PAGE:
Spur just won a R48 million tax battle – with implications for executive share schemes
- The tax court ruled for an unnamed taxpayer – which is clearly the Spur Steak Ranches group – in a R48 million dispute with Sars.
- Sars had argued the money Spur paid into a vehicle for the benefit of its executives was not a legitimate business expense.
- But complicated as the scheme was, it did incentivise executives, the court said, and Spur has the right to claim it as an expense.
The Spur group of steakhouse fame is allowed a R48 million deduction disputed by the SA Revenue Service (Sars), the tax court ruled on Wednesday.
The court set aside additional assessments Sars had raised for Spur in tax years between 2005 and 2012, after it had re-thought deductions it had originally allowed.
The court did not, however, order that Sars pay Spur's costs, as the company had asked.
The dispute had been around a convoluted incentive scheme Spur set up for its executives in 2004. The company used a trust to fund a shelf company that bought Spur shares and warehoused them for the benefit of executives – who started to share in payments that topped R29 million by 2011, after a five-year lockup had expired.
Sars initially allowed as a business expense the R48 million Spur put into the trust in the first place, but later disputed it as having had "no direct, causal link" with the production of the company's income.
Whatever its structure, the scheme had worked, said tax court judge JI Cloete. Spur's share price had increased, only a handful of the 26 executives involved had left (and so given up their shares in the scheme), and thus the money put into the scheme was a legitimate expense.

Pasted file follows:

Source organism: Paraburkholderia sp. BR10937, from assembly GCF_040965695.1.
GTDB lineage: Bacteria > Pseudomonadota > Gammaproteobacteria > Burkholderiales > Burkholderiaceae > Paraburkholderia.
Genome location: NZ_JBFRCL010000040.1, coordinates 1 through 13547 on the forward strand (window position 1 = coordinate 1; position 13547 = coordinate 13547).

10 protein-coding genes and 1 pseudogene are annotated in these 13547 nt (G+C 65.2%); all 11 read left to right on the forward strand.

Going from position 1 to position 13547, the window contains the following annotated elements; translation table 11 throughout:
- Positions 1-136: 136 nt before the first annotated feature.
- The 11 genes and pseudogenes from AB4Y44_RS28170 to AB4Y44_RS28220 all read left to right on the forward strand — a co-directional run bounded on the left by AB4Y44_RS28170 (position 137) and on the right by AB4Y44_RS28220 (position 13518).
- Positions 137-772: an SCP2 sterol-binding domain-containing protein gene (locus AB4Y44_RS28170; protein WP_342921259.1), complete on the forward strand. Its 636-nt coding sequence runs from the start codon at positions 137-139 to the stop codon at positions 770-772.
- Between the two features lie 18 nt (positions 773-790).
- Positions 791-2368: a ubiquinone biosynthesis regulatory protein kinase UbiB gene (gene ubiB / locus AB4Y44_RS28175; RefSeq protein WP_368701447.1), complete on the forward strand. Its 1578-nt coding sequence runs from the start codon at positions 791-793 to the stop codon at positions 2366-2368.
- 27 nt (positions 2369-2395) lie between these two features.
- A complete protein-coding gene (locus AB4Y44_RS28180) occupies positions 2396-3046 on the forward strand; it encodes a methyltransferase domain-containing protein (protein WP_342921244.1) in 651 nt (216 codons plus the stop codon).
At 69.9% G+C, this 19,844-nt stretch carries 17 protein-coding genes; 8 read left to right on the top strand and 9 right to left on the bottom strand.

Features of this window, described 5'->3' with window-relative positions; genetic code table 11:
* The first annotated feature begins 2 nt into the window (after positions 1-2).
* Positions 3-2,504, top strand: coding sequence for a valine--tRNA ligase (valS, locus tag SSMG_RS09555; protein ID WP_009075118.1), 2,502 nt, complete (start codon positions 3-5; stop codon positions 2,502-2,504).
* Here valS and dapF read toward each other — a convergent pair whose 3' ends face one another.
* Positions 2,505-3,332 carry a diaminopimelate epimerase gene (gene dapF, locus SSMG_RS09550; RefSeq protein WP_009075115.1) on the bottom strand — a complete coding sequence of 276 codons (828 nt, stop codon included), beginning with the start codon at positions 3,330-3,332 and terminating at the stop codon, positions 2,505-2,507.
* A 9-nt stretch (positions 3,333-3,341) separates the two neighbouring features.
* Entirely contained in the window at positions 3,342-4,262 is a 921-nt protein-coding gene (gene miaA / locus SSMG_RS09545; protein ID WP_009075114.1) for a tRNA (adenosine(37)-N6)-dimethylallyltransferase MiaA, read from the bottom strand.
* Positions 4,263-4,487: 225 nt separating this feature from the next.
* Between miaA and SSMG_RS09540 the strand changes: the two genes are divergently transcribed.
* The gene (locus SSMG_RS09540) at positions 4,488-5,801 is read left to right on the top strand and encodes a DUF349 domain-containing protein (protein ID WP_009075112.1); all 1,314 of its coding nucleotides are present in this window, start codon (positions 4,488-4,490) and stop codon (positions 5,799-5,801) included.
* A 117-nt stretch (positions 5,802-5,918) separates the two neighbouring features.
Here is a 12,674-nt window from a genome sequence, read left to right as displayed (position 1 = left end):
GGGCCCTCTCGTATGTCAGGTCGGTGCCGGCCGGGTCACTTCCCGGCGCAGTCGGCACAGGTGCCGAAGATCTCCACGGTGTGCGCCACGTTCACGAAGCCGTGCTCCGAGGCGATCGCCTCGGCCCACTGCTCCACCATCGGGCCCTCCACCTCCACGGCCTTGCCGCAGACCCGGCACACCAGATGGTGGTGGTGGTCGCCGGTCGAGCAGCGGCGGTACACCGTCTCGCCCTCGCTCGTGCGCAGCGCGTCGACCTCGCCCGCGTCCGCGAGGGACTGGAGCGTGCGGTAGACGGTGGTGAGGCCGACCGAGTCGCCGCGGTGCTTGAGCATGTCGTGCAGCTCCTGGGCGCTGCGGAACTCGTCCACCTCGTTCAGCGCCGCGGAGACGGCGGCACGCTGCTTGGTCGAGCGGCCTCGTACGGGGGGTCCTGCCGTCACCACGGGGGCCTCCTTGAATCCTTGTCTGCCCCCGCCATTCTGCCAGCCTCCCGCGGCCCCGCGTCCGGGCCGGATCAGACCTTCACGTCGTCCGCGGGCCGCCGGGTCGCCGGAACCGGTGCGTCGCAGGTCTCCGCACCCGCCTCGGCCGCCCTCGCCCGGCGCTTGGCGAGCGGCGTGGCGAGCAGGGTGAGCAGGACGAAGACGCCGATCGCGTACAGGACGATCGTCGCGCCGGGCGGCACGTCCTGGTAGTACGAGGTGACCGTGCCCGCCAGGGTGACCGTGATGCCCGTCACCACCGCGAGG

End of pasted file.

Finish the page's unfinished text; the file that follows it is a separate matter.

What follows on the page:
"That the contribution paid by the taxpayer remains extant under the control of another entity in the group does not detract from the purpose for which that expenditure was incurred by the taxpayer, namely the production of income," Cloete said in judgment.
But Sars had not been unreasonable in interpreting matters differently, Cloete said, and so should not be held liable for costs.
The judgment appears to pave the way for baroque share incentive scheme structures – where the money put in up front can be claimed as an expense as long as executives get money out on the other side, and the company is seen to benefit.
Its own scheme had been set up to ensure executives benefit from share price appreciation without running any downside risk, Spur had argued.
Because tax matters are confidential, the company involved is referred to only as "S G Taxpayer" and "one of the S group of companies". However, the judgment identifies Ronel Van Dijk as its chief financial officer (CFO) and one of the scheme participants.
Van Dijk was appointed Spur Corporation's CFO in 2005.
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